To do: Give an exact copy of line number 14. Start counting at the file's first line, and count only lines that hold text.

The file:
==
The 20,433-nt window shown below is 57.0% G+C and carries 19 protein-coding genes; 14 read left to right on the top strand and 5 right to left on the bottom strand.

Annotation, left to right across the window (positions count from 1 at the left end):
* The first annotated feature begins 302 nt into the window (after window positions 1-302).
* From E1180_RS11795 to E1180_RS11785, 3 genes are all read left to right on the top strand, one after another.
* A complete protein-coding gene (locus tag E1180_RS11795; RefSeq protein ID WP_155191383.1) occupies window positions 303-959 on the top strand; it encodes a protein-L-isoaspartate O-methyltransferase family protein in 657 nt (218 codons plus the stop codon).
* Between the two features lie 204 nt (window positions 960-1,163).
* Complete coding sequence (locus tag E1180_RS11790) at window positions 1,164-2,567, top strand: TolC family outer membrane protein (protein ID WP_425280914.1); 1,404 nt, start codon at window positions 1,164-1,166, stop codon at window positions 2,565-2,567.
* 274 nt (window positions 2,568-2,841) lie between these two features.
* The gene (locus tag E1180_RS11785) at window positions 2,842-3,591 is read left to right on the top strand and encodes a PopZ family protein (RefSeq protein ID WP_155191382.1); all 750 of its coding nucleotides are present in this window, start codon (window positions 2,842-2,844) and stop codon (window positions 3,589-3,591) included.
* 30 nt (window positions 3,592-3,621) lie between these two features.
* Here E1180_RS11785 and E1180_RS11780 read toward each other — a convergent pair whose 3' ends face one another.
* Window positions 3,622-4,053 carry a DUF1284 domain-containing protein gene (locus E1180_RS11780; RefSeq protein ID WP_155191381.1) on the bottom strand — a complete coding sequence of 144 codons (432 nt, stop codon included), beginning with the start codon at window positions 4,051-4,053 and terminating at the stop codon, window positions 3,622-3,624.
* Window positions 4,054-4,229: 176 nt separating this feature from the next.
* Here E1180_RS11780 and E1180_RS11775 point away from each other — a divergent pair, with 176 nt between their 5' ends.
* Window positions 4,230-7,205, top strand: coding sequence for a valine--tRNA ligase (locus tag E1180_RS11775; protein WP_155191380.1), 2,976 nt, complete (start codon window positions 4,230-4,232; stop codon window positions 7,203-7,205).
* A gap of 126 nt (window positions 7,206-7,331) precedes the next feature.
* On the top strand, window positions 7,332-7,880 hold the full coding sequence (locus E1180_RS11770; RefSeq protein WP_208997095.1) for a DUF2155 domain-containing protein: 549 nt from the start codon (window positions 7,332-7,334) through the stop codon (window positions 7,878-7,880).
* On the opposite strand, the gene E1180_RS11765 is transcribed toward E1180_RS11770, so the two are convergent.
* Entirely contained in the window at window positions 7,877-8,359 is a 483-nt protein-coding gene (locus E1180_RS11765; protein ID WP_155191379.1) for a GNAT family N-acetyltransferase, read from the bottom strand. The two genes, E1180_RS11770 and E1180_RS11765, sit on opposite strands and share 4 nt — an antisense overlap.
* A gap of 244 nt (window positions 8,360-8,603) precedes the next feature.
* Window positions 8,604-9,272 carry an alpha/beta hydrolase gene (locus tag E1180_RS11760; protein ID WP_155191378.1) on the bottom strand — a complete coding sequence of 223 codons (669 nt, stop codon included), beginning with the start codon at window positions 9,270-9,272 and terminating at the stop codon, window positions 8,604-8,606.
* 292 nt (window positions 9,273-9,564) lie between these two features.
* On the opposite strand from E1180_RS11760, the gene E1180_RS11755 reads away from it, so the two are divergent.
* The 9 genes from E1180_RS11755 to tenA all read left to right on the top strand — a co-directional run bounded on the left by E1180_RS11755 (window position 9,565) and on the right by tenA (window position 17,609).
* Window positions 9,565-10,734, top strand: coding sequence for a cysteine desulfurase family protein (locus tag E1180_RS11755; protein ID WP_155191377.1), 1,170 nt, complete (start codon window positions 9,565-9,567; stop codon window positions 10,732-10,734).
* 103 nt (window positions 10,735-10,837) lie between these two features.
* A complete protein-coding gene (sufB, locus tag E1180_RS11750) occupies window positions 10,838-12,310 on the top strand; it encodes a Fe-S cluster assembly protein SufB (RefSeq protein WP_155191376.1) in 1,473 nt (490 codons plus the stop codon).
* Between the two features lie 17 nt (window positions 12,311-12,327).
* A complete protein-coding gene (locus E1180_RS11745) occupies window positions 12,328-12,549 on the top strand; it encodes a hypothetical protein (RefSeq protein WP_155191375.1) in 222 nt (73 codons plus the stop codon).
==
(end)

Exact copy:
* Here E1180_RS11780 and E1180_RS11775 point away from each other — a divergent pair, with 176 nt between their 5' ends.